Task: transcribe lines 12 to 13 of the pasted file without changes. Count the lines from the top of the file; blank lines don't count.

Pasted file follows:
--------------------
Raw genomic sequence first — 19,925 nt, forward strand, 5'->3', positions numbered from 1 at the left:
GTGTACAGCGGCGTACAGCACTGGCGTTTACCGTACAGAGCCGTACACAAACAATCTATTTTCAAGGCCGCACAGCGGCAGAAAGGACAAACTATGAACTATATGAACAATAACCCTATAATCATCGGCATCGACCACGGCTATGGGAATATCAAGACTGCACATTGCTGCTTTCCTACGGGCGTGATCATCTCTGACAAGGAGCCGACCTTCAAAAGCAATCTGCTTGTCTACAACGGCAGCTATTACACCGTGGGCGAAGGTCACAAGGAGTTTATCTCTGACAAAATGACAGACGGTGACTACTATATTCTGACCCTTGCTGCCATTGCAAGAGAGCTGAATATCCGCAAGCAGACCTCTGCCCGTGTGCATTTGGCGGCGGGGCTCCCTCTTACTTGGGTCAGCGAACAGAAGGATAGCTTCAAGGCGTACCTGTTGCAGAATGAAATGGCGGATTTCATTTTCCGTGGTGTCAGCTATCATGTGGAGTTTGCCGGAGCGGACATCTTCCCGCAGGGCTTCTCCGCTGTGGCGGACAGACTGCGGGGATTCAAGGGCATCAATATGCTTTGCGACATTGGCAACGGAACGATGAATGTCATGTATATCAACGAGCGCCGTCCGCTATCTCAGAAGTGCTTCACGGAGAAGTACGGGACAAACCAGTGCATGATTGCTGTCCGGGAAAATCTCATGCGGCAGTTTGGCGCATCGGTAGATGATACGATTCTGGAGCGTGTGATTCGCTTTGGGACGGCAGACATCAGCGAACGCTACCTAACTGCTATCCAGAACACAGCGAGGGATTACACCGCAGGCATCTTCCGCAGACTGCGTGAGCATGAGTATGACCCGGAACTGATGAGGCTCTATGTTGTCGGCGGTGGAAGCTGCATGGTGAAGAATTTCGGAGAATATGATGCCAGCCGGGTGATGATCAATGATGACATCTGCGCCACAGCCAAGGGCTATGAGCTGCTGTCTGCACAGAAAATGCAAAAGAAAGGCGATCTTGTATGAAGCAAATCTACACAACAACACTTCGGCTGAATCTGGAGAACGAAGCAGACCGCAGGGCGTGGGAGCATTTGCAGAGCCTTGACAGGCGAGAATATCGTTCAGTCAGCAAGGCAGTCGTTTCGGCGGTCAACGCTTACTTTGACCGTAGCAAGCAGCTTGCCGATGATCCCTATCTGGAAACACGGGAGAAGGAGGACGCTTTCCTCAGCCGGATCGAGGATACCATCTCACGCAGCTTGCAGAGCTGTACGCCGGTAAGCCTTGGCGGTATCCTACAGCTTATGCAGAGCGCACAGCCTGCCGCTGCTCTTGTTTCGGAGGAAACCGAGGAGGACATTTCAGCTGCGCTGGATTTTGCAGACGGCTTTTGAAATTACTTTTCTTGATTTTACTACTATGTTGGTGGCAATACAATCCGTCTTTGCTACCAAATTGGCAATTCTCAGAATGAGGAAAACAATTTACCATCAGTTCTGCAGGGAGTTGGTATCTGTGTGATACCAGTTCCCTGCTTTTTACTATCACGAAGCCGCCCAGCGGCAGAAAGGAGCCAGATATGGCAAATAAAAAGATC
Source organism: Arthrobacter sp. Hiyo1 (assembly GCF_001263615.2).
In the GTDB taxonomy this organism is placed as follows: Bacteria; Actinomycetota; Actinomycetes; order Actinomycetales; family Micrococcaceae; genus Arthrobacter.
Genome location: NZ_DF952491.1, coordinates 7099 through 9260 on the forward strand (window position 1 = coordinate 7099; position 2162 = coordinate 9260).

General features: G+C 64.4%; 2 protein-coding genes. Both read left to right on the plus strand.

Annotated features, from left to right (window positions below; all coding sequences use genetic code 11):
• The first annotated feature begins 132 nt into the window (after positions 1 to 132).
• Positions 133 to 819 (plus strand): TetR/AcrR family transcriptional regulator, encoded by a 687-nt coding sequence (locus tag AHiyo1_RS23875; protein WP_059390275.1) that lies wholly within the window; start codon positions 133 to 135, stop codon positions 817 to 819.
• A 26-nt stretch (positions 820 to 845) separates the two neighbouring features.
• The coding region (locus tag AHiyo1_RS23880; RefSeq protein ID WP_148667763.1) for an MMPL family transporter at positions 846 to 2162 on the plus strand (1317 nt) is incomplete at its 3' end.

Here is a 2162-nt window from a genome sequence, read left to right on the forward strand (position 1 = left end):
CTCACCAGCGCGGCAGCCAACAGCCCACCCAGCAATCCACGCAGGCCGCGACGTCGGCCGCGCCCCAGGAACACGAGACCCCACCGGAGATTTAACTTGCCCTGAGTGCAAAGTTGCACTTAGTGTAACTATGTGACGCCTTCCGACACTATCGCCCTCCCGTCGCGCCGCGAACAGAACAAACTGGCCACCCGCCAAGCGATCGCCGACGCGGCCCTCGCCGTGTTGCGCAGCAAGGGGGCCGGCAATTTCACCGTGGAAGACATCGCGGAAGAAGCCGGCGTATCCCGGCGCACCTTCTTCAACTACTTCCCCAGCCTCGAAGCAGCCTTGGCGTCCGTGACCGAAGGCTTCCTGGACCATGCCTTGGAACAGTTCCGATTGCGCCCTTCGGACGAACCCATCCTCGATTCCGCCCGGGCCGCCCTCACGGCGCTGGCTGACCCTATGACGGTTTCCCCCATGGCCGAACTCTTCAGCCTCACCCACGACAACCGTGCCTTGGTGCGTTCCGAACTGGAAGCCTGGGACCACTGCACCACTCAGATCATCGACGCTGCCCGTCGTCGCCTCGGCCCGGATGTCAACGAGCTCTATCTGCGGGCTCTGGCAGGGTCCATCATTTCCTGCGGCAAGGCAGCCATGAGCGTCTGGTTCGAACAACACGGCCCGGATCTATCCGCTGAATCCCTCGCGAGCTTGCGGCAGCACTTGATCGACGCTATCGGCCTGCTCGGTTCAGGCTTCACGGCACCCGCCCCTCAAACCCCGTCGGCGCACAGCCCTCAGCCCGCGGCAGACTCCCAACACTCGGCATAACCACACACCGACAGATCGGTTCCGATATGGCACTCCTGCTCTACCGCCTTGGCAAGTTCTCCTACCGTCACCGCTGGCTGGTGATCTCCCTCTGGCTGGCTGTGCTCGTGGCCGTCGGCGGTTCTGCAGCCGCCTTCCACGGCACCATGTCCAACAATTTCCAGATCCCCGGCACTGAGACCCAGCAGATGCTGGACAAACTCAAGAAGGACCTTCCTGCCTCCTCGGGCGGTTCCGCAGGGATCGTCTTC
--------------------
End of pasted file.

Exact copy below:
Here is a 2162-nt window from a genome sequence, read left to right on the forward strand (position 1 = left end):
CTCACCAGCGCGGCAGCCAACAGCCCACCCAGCAATCCACGCAGGCCGCGACGTCGGCCGCGCCCCAGGAACACGAGACCCCACCGGAGATTTAACTTGCCCTGAGTGCAAAGTTGCACTTAGTGTAACTATGTGACGCCTTCCGACACTATCGCCCTCCCGTCGCGCCGCGAACAGAACAAACTGGCCACCCGCCAAGCGATCGCCGACGCGGCCCTCGCCGTGTTGCGCAGCAAGGGGGCCGGCAATTTCACCGTGGAAGACATCGCGGAAGAAGCCGGCGTATCCCGGCGCACCTTCTTCAACTACTTCCCCAGCCTCGAAGCAGCCTTGGCGTCCGTGACCGAAGGCTTCCTGGACCATGCCTTGGAACAGTTCCGATTGCGCCCTTCGGACGAACCCATCCTCGATTCCGCCCGGGCCGCCCTCACGGCGCTGGCTGACCCTATGACGGTTTCCCCCATGGCCGAACTCTTCAGCCTCACCCACGACAACCGTGCCTTGGTGCGTTCCGAACTGGAAGCCTGGGACCACTGCACCACTCAGATCATCGACGCTGCCCGTCGTCGCCTCGGCCCGGATGTCAACGAGCTCTATCTGCGGGCTCTGGCAGGGTCCATCATTTCCTGCGGCAAGGCAGCCATGAGCGTCTGGTTCGAACAACACGGCCCGGATCTATCCGCTGAATCCCTCGCGAGCTTGCGGCAGCACTTGATCGACGCTATCGGCCTGCTCGGTTCAGGCTTCACGGCACCCGCCCCTCAAACCCCGTCGGCGCACAGCCCTCAGCCCGCGGCAGACTCCCAACACTCGGCATAACCACACACCGACAGATCGGTTCCGATATGGCACTCCTGCTCTACCGCCTTGGCAAGTTCTCCTACCGTCACCGCTGGCTGGTGATCTCCCTCTGGCTGGCTGTGCTCGTGGCCGTCGGCGGTTCTGCAGCCGCCTTCCACGGCACCATGTCCAACAATTTCCAGATCCCCGGCACTGAGACCCAGCAGATGCTGGACAAACTCAAGAAGGACCTTCCTGCCTCCTCGGGCGGTTCCGCAGGGATCGTCTTC